By 1947, the business had outgrown the one-room operation so Carmen purchased two other homes, moved her family and built the present-day El Modelo where the three-room house once stood.
Carmen’s eldest son Salvador assisted his mother with the expansion and construction of the new building. He oversaw the restaurant’s day-to-day operations until 1985 when El Modelo was sold to Virginia Chittim and Hector Mendoza who jointly ran it until April 2003. Today Virginia owns and operates the local landmark.
El Modelo is an experience! Long lines snake out the door during much of the day as hungry patrons line up to place their orders (the smart ones will call in their orders in advance). Exclusively a take-out operation, El Modelo has an extensive menu of New Mexican favorites as well as foods for sale by the pint or quart.
As you’re in line, take in the assembly line in the back kitchen where several ladies ply their craft in churning out large quantities of authentic New Mexican fare. The back kitchen is like a warehouse with large ingredient-filled bags and oversized pots and pans.
Take-out orders are filled in plain Styrofoam containers that bulge at the seams with their content. You’ll be giddy with anticipation as you head to your car or one of the picnic tables on the complex. There’s some heavy eating to do when you open those Styrofoam containers.
The container might include the #1 Mexican Plate which includes a treasure trove of New Mexican favorites: tamale, tostado, enchilada, refried beans, chile, chorizo sauce, a spare rib, chips and a sopaipilla. The plate is garnished with lettuce.
Your challenge will be to determine what to “attack” first in this inviting family-sized plate. Every item beckons with a chile endorsed siren’s call.
If you eat the chips first, you can get right to the heart of the matter–the tamale and enchilada. Eat the tostada first and you’ll uncover the refried beans and Spanish rice. Better still, place the chips and tostada on the lid of the Styrofoam container while you address the other items.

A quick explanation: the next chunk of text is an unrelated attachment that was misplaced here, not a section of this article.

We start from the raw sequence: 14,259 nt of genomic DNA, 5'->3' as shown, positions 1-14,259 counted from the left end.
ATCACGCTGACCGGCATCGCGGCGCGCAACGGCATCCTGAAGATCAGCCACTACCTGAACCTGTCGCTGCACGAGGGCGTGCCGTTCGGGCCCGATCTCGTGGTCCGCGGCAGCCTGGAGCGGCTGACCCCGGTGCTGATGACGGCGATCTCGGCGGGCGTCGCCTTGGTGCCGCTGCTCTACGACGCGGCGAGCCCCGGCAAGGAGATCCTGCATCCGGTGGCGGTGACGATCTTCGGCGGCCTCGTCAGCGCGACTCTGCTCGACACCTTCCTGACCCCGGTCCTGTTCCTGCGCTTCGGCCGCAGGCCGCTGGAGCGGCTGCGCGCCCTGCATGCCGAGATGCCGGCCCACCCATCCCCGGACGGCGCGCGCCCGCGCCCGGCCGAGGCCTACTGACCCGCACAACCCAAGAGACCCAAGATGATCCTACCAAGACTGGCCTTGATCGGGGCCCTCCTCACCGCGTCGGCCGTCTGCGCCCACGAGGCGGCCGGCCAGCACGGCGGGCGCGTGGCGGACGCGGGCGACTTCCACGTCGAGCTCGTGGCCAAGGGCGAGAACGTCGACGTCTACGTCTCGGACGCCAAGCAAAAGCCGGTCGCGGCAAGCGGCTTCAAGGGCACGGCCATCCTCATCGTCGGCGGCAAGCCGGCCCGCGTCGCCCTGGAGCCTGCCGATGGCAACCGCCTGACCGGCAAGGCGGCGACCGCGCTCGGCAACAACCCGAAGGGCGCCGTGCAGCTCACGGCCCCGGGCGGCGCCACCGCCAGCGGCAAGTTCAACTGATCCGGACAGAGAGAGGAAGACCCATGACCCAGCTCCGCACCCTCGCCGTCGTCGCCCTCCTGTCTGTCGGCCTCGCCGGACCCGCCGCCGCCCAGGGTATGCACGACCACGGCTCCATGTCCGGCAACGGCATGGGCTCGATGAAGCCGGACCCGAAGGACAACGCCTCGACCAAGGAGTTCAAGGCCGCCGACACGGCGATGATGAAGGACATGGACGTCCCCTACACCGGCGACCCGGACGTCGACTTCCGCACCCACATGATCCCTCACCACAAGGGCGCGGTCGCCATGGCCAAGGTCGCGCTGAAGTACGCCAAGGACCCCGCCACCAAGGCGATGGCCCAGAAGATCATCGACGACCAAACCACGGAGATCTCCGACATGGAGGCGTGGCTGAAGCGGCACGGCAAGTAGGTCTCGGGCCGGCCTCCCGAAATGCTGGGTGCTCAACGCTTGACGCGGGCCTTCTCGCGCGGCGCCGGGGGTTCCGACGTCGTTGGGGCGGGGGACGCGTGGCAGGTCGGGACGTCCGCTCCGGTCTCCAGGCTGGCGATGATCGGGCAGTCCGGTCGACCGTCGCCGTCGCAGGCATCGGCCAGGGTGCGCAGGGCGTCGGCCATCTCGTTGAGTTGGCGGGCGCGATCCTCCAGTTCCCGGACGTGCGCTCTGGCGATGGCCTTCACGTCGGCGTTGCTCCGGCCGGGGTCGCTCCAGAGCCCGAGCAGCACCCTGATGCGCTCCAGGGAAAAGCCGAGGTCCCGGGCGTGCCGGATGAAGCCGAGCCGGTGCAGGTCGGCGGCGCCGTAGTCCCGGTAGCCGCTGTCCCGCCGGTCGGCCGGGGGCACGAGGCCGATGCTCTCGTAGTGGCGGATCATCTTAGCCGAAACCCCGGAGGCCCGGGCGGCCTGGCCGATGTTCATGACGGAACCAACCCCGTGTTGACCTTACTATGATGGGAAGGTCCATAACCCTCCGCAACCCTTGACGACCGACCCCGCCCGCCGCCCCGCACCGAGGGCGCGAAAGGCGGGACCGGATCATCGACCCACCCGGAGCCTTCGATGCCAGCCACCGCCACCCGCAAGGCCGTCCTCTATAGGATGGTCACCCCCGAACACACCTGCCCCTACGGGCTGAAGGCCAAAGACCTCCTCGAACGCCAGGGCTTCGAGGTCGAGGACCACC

The highlight of this plate is most definitely the tamale. It’s not the humongous log you’d get had you ordered a tamale plate, but it’s every bit as flavorful.
The tostada is topped with cheese and a “chorizo sauce” that isn’t nearly as good as El Modelo’s standard red chile. The chile is about medium on the piquancy scale, not nearly as scalding as it once was. It’s a flavorful, rich red chile.
El Modelo’s menu includes several overstuffed burritos, all of which are engorged with ingredients and imbued with deliciousness. The carne adovada burrito (pictured above) can’t be called hand-held. Hands-held would be more like it. It’s bigger, by far, than most hand-held burritos and takes a back seat to none of them when it comes to flavor.
Even the sopaipillas are super-sized. They’re not especially puffy and might be mistaken for misshapen Indian fried bread. The sopaipillas are served with real honey, albeit in packets, not the honey-flavored syrup too many New Mexican restaurants serve.
El Modelo truly is an Albuquerque institution with a rare staying-power. It would come as no surprise to see it going strong eighty years from now.
1715 Second Street, S.W.
LATEST VISIT: 26 March 2008
# OF VISITS: 4
BEST BET: Tamales, Carne Adovada Burrito, Combination Plate #1